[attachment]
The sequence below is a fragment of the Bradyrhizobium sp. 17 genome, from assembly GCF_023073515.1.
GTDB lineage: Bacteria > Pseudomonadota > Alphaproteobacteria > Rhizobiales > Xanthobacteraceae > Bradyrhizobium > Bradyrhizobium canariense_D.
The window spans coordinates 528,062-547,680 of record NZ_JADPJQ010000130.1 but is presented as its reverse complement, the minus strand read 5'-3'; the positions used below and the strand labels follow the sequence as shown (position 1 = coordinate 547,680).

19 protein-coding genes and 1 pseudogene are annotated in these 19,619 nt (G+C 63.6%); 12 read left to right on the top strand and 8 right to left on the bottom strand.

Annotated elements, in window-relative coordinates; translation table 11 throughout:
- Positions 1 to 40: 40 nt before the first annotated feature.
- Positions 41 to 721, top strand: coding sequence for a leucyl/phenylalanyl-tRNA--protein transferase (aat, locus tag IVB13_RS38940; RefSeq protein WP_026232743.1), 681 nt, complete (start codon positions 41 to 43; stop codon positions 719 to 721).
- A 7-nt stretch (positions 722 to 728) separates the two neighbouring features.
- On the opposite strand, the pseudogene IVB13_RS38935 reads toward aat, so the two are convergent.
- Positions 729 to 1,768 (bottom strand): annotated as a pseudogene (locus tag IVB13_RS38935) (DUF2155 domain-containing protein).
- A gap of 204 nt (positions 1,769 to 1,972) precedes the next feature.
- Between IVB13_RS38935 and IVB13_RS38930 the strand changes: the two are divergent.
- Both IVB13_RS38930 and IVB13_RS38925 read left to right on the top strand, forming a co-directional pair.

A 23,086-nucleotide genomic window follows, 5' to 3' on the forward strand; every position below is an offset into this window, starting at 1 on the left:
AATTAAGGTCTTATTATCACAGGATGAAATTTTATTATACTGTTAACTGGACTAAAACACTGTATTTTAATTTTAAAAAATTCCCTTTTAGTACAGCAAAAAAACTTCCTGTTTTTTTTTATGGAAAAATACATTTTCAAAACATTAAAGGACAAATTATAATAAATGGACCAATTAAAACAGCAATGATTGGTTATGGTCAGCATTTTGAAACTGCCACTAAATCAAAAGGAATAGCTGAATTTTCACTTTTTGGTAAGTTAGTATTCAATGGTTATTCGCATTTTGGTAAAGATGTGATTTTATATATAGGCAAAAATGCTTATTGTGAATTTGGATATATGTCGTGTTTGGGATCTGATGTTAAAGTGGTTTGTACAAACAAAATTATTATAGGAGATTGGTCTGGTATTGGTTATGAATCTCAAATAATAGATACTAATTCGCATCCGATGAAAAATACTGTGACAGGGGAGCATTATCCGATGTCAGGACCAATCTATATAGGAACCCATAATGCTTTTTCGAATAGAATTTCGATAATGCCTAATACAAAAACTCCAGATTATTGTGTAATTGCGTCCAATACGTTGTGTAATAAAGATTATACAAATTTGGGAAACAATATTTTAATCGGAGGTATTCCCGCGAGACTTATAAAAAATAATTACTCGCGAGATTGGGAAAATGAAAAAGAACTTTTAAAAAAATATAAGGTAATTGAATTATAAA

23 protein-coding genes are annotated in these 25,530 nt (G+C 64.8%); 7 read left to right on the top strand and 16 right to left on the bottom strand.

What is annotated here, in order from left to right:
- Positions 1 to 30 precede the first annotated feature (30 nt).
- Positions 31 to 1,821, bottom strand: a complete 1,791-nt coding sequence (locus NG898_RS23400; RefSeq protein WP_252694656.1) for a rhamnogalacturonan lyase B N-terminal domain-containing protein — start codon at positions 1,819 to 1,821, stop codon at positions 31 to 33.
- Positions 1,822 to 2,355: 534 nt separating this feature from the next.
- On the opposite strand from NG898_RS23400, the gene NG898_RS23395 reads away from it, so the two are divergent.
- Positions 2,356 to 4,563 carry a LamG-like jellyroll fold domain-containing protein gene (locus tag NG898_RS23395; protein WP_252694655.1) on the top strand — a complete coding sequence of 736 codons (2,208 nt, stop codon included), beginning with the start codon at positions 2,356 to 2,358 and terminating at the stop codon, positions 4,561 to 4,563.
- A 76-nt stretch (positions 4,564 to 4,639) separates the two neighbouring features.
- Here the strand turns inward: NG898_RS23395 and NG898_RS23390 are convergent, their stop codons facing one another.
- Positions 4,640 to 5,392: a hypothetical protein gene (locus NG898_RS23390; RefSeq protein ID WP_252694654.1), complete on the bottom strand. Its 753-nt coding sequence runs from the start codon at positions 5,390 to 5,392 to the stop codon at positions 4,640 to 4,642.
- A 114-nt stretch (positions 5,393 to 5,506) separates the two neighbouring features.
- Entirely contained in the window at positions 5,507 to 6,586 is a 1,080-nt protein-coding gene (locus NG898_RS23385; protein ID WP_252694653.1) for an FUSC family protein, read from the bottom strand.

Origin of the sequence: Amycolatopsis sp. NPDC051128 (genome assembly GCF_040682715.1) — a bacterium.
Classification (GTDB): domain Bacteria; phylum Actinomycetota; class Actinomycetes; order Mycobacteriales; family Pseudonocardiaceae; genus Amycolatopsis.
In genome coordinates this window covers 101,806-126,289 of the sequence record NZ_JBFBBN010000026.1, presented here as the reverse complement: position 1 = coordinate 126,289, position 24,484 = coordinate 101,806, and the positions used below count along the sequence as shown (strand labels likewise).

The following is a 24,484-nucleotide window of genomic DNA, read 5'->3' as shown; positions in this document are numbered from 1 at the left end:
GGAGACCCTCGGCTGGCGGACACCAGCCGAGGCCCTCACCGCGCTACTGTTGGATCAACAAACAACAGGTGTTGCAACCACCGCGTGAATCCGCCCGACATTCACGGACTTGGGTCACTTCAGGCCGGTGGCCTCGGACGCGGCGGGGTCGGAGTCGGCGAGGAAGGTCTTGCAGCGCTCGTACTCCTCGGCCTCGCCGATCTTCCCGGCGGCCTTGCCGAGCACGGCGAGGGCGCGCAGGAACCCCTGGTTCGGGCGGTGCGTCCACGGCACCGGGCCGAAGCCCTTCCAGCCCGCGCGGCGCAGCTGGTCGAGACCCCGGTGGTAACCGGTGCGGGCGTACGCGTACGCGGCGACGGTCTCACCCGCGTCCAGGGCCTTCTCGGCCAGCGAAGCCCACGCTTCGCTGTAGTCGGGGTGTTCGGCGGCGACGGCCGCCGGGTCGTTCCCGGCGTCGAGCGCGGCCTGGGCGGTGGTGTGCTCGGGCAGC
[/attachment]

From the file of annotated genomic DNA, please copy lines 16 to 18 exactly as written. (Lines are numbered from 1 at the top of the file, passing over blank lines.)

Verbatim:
23 protein-coding genes are annotated in these 25,530 nt (G+C 64.8%); 7 read left to right on the top strand and 16 right to left on the bottom strand.

What is annotated here, in order from left to right:
- Positions 1 to 30 precede the first annotated feature (30 nt).